Last week, I wrote about China’s possible responses to the U.S. decision to indict five PLA officers on charges of economic espionage. Now it seems clear that China is adopting a strategy of economic retribution, striking at U.S. technological firms over security concerns.
The first target was Microsoft, as China announced that government offices were forbidden from running the company’s Windows 8 operating system. The decision was justified based on security concerns, but many saw it as pushback against Washington’s decision to aggressively pursue hacking charges against the PLA. Beijing announced that it would be reviewing technology companies operating within China, a hint that further bans could be on the horizon. Companies that fail the review will not be allowed to sell into the Chinese market.
On Tuesday, Bloomberg reported that the Chinese government is looking to phase out the use of IBM servers in Chinese banks, again citing security concerns as the rationale. According to the report, the People’s Bank of China and China’s Ministry of Finance are asking domestic banks to replace IBM servers with a domestic brand. A spokesman from IBM said the company was unaware of any such policy.Enjoying this article? Click here to subscribe for full access. Just $5 a month.
Cisco has also come under fire, with an article from China Youth Daily attacking the U.S. firm as an accomplice in NSA spying operations. The article accused Cisco of creating “backdoors” in its routers to aid in government espionage — a similar accusation to those made against Huawei when it was seeking to break into the U.S. market.
At the same time, Xinhua published a lengthy report from China’s Internet Media Research Center entitled “The United States’ Global Surveillance Record.” The report essentially gathered together all the allegations of NSA spying that have emerged from the Snowden leaks and demanded that the U.S. “explain its surveillance activities, cease spying operations that seriously infringe upon human rights and stop creating tension and hostility in global cyber space.” U.S. companies Microsoft, Yahoo, Google, Facebook, PalTalk, YouTube, Skype, AOL, Apple, and RSA (a U.S. computer security firm) are all specifically listed as having cooperated with the NSA — making them the next potential targets for a government ban (assuming they aren’t already).
The leaks from Edward Snowden provide a serious basis for security concerns for China, which is naturally one of the major targets of U.S. espionage. However, the timing of these recent moves against U.S. firms is not a coincidence. China is pushing back in a major way against the Obama administration’s decision to play hardball on cyber espionage issues. The message is clear: two can play at that game. If the U.S. continues trying to embarrass China over cyber espionage charges, there will be economic consequences for U.S. firms.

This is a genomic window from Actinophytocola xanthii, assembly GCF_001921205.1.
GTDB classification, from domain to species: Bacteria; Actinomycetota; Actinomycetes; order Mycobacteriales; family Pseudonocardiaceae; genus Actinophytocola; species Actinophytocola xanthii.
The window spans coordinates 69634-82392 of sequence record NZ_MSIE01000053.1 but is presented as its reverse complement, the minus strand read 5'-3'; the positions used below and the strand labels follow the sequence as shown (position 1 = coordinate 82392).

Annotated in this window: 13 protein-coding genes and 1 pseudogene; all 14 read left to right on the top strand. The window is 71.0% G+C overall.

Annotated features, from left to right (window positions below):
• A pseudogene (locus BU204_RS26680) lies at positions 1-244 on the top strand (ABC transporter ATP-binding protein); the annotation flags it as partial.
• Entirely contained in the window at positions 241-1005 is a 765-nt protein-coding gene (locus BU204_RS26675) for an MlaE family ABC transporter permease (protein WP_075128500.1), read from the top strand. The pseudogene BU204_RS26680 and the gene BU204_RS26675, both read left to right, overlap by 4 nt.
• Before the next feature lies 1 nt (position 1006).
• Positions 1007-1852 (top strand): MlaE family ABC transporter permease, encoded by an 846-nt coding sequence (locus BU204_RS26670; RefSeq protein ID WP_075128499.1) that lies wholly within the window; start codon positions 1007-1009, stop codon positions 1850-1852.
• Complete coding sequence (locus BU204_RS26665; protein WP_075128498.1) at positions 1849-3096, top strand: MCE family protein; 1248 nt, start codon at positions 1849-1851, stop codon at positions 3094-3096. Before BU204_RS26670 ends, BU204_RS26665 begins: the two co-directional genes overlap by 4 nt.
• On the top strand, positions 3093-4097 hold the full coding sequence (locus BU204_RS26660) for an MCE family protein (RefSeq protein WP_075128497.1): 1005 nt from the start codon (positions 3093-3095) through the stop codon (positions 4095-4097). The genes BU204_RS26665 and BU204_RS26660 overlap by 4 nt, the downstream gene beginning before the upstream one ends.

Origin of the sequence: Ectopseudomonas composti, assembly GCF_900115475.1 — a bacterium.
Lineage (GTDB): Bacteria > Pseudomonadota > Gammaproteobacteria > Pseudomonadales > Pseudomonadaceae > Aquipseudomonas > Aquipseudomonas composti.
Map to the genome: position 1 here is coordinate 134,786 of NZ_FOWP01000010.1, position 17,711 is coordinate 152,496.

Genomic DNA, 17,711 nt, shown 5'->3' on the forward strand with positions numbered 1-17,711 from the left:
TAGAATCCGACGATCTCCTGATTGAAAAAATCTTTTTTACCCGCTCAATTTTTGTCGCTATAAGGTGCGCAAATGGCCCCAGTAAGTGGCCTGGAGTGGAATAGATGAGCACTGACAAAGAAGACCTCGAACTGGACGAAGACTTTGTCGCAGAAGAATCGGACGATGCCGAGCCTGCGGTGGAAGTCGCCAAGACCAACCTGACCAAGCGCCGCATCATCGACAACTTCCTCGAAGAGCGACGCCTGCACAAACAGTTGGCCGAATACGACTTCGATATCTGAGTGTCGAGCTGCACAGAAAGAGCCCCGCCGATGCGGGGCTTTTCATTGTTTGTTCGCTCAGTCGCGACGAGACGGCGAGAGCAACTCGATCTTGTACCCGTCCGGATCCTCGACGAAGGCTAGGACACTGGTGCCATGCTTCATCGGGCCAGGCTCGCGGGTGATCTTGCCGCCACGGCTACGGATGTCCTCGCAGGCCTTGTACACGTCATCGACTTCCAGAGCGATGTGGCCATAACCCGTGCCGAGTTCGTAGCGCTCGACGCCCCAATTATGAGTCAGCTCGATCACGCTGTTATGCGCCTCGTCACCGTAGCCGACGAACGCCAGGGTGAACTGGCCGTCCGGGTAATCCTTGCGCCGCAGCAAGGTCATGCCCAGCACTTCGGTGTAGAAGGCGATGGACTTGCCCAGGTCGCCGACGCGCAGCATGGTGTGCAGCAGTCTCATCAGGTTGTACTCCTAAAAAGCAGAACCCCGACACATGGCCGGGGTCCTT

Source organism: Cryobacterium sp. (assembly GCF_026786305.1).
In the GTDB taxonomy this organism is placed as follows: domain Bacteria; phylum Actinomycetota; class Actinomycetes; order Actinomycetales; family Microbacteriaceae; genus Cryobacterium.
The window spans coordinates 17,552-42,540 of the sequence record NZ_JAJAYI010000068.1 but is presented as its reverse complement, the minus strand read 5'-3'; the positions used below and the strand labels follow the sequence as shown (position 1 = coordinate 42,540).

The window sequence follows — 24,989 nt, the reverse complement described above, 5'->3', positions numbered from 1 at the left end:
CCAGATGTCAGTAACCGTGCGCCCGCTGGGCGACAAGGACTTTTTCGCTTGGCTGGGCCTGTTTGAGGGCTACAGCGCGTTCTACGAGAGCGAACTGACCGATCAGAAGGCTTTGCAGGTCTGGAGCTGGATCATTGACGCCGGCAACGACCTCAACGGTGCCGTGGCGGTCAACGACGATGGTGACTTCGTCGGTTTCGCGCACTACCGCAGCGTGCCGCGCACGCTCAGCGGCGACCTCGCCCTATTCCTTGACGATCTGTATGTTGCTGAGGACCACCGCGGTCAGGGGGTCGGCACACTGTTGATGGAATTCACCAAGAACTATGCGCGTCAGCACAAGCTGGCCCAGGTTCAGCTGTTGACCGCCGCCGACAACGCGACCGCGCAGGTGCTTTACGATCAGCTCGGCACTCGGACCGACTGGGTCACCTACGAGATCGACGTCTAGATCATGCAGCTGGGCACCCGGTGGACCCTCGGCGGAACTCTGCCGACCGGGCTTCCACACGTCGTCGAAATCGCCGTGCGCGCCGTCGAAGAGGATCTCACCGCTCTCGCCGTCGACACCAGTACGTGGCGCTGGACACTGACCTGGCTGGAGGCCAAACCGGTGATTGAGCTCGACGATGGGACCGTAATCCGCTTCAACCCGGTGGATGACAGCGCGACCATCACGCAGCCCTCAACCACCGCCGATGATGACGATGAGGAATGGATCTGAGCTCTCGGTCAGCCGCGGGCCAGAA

Obama administration officials say that the decision to publicly charge five PLA officers with hacking and economic espionage was part of a broader campaign to halt cyberattacks targeting U.S. businesses. Anonymous past and present administration officials told the Washington Post that the move was a calculated one, made because there had been little progress in diplomatic talks. According to these sources, the negative reaction from Beijing was anticipated. “I don’t think that there was any way for us to proceed and show our seriousness without experiencing some friction in the [U.S.-China] relationship,” the Post cited one official as saying.
However, the Financial Times goes further, suggesting that the announcement of the indictment “was calculated to cause offense in China,” especially the decision to create “Wanted” posters with pictures of the PLA officers. The announcement also came soon after the PLA’s Chief of the General Staff, General Fang Fenghui, visited the U.S. According to CSIS expert Christopher Johnson, Fang wasn’t given advance notice about the indictments. “This is a huge loss of face for Fang Fenghui,” Johnson told FT.
Apparently the Obama administration was not only willing to risk a strong Chinese response, but went out of its way to provoke one in order to demonstrate its resolve in fighting against cyber espionage. But if the stated purpose is to help protect U.S. businesses from losses, the move is likely to backfire. Chinese officials had already paid lip service to the idea of banning U.S. firms with links to NSA espionage. The indictment against PLA officers may have given Beijing the final impetus it needed to begin to act on those ideas.